William Congreve (January 24, 1670 - January 19, 1729) was an English playwright and poet who wrote some of the most popular English plays of the Restoration period of the late 17th century. Unfortunately, his career ended almost as soon as it began. After writing five plays from his first in 1693 until 1700, he produced no more as public tastes turned against the sort of high-brow sexual comedy of manners in which he specialized. He withdrew from the theater and lived on the residuals of his early work. (Click here for full Wikipedia article)
A little disdain is not amiss; a little scorn is alluring.
Beauty is the lover's gift.
Courtship is to marriage, as a very witty prologue to a very dull play.
Defer not till tomorrow to be wise,
Tomorrow's sun to thee may never rise.
Heaven has no rage like love to hatred turned,
Nor hell a fury, like a woman scorned.
I confess freely to you I could never look long upon a monkey, without very mortifying reflections.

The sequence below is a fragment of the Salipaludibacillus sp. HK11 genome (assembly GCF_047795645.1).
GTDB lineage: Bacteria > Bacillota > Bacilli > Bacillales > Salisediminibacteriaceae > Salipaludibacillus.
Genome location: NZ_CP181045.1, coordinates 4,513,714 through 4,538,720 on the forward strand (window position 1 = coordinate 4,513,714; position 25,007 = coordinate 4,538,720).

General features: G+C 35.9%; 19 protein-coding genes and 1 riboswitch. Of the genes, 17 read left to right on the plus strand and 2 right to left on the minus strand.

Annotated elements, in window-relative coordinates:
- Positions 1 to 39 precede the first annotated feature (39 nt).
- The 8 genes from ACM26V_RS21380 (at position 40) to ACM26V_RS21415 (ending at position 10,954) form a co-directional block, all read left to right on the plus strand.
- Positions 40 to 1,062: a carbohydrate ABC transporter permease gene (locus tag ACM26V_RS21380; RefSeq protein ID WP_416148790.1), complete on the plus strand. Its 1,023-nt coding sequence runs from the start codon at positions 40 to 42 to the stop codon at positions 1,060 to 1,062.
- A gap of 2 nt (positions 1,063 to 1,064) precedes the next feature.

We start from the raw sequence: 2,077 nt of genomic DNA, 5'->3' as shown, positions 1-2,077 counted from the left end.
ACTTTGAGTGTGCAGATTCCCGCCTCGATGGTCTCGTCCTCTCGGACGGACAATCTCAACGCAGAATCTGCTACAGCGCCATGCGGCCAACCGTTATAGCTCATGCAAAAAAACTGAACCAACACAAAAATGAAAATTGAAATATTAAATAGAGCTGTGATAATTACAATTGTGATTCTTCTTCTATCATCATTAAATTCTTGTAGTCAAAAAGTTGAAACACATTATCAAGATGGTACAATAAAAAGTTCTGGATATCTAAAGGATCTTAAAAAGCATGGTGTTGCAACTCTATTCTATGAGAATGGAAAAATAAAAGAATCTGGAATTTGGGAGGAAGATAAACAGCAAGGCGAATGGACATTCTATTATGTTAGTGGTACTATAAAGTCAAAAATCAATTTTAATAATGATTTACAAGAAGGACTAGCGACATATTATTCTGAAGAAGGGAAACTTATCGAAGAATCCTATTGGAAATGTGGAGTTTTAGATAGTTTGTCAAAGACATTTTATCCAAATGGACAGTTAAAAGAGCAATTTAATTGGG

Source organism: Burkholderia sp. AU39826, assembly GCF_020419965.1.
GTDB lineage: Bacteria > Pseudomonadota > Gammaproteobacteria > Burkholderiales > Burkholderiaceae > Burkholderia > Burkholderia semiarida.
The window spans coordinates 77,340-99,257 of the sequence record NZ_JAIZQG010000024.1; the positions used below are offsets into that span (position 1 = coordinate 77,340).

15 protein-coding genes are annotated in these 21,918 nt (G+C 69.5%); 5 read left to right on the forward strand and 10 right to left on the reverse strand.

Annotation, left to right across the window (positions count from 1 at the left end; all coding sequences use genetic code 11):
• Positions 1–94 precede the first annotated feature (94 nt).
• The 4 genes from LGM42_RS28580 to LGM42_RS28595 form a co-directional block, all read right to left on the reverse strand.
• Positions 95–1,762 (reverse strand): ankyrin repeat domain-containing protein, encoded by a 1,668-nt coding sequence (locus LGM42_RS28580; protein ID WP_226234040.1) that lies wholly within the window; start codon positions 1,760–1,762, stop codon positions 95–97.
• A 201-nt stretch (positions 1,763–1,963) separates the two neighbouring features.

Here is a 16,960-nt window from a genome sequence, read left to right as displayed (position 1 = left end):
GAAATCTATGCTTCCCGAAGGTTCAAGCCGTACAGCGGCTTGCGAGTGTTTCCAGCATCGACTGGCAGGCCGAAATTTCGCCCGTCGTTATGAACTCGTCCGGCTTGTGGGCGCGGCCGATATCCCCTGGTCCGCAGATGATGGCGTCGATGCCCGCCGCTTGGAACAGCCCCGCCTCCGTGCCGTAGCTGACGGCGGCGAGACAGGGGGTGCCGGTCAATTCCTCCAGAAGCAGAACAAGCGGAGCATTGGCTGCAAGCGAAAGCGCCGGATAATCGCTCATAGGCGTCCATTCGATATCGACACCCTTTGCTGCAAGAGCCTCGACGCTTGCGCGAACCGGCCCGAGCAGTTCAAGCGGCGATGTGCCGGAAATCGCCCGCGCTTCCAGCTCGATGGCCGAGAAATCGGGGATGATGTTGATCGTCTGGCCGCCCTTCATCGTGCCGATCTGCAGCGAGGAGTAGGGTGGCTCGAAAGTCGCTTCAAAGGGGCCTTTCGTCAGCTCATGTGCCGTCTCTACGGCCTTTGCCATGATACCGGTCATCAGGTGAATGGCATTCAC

I find we are growing serious, and then we are in great danger of being dull.
I know that's a secret, for it's whispered every where.
If this be not love, it is madness, and then it is pardonable.
Let us be very strange and well-bred:
Let us be as strange as if we had been married a great while;
And as wellbred as if we were not married at all.
Married in haste, we repent at leisure.
Music has charms to soothe a savage breast,
To soften rocks, or bend a knotted oak.
O, she is the antidote to desire.
Say what you will, tis better to be left than never to have been loved.
There is in true beauty, as in courage, something which narrow souls cannot dare to admire.
Though marriage makes man and wife one flesh, it leaves 'em still two fools.
Thus grief still treads upon the heels of pleasure;
Married in haste, we may repent at leisure.
Uncertainty and expectation are the joys of life. Security is an insipid thing, through the overtaking and possessing of a wish discovers the folly of the chase.
Wit must be foiled by wit: cut a diamond with a diamond.
Women are like tricks by sleight of hand,
Which, to admire, we should not understand.
(January 24 is also the birthday of Edith Wharton.)